Intensive Care Unit (ICU) Diary Project


Psychological morbidity in both patients and family members related to the intensive care unit (ICU) experience is an often overlooked, and potentially persistent, healthcare problem recognized by the Society of Critical Care Medicine as Post-intensive Care Syndrome (PICS). ICU diaries are an intervention increasingly under study with potential to mitigate ICU-related psychological morbidity, include ICU-related PTSD (post-traumatic stress disorder), depression and anxiety.

Full Title of Study: “Implementing an Intensive Care Unit (ICU) Diary Program at a Large Academic Medical Center: Results From a Randomized Control Trial Evaluating Psychological Morbidity Associated With Critical Illness”

Study Type

  • Study Type: Interventional
  • Study Design
    • Allocation: Randomized
    • Intervention Model: Parallel Assignment
    • Primary Purpose: Prevention
    • Masking: Single (Outcomes Assessor)
  • Study Primary Completion Date: September 25, 2018

Detailed Description

The investigators compared the efficacy of the ICU diary, prospectively written by third-parties during the patient's intensive care course, versus education-alone, on reducing acute PTSD symptoms after discharge. Patients with an ICU stay greater than 72 hours, and who were intubated and mechanically ventilated over 24 hours, were recruited and randomized to either receive a diary at bedside with psychoeducation, or psychoeducation alone. Intervention patients received their ICU diary within the first week of admission into the intensive care unit. Psychometric testing with IES-R, PHQ-8, HADS and GAD-7 was conducted at weeks 4, 12, and 24 after ICU discharge.


  • Other: Diary (blank journal) plus PTSD psycho-education
    • A blank journal where a prospective account of a patient’s ICU course (everyday events) can be documented by family members and healthcare providers
  • Other: PTSD psycho-education alone
    • We administered a pamphlet to patients with information regarding PTSD symptoms, potential psychiatric complications after discharge, and available mental health resources. References for our education include the following which are included in our references section: Jensen 2015, Jones 2010, Knowles 2009, Parker 2015, Wintermann 2015.

Arms, Groups and Cohorts

  • Experimental: ICU Diary Group
    • Patients randomized to this group receive the ICU diary, along with PTSD education
  • Other: PTSD Education-only Group
    • Control Group: patients randomized to this group only receive PTSD education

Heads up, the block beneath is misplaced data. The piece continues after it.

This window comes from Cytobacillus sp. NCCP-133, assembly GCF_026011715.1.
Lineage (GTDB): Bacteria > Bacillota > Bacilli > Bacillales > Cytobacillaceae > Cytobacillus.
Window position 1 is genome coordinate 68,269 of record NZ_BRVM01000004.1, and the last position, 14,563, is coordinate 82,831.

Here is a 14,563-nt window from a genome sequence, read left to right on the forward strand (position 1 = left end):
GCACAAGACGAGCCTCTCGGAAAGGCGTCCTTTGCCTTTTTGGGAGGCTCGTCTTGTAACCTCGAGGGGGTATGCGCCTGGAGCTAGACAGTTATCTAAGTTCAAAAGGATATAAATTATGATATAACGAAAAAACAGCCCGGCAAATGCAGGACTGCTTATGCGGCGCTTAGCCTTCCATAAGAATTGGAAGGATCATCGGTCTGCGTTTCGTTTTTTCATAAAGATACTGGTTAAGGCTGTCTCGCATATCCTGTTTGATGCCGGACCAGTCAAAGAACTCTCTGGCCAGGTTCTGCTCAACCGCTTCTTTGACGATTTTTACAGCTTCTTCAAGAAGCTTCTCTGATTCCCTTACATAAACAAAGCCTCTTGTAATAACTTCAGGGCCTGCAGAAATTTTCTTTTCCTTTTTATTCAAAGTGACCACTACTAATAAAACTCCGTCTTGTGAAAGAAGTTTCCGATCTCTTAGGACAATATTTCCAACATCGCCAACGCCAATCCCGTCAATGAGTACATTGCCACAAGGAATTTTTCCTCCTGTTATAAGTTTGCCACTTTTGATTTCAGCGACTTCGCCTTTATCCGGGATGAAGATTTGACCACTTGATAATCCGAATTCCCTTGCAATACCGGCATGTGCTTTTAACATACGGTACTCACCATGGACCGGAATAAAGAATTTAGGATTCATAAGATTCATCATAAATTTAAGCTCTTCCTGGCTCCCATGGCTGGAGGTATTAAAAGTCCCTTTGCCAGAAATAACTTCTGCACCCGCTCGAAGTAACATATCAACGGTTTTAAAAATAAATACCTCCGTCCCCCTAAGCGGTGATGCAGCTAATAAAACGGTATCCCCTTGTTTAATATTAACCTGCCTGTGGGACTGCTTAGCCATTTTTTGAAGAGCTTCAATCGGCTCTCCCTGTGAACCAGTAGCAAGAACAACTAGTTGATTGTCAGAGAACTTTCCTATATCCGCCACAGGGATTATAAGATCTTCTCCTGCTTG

Clinical Trial Outcome Measures

Primary Measures

  • Change in PTSD symptoms
    • Time Frame: at baseline (within one week of ICU admission) versus twelve-weeks post-ICU discharge
    • Revised Impact of Event Scales (IES-R) score, measuring areas of hyperarousal, avoidance, and intrusion as subscales. Total score ranges from 0-88, higher score associated with worse PTSD symptoms. Scores from 1-22 are consistent with mild PTSD, and scores greater than 22 signal clinically significant PTSD symptoms.

Secondary Measures

  • Change in Hospital-associated Depression and Anxiety symptoms
    • Time Frame: at baseline (within one week of ICU admission) versus twelve-weeks post-ICU discharge
    • Hospital Anxiety and Depression Scale (HADS), range of 0-21 for either anxiety or depression subscores, with higher scores corresponding to worse outcomes. Scores of 0-7 are normal, 8-10 are borderline abnormal (mild depression or anxiety), and 11-21 correspond to severe symptoms of anxiety or depression.
  • Change in Depression symptoms
    • Time Frame: at baseline (within one week of ICU admission) versus twelve-weeks post-ICU discharge
    • Patient Health Questionnaire (PHQ-8), score ranges 0-24, as higher scores correspond to worse depression symptoms. Scores of 5-10 represent mild symptoms of depression, 10-15 signal moderate symptoms, and 15-24 correspond to severe symptoms.
  • Change in Anxiety symptoms
    • Time Frame: at baseline (within one week of ICU admission) versus twelve-weeks post-ICU discharge
    • Generalized Anxiety Disorder 7-item scores (GAD-7) range from 0 to 21, with higher scores corresponding to worse anxiety symptoms. Scores of 0-4 indicate minimal anxiety, 5-9 correspond to mild anxiety, 10-14 signal moderate anxiety, and 15-21 represent severe anxiety.

Participating in This Clinical Trial

Inclusion Criteria

  • admitted to the intensive care unit for at least 72 hours
  • sedated and mechanically ventilated for at least 24 hours.
  • available over-the-phone, up to 6 months post-ICU discharge

Exclusion Criteria

  • any patients who do not voluntarily agree to participate
  • not fluent in the English language
  • patients who have stayed in the ICU for less than 72 hours
  • patients who have been sedated and mechanically ventilated for less than 24 hours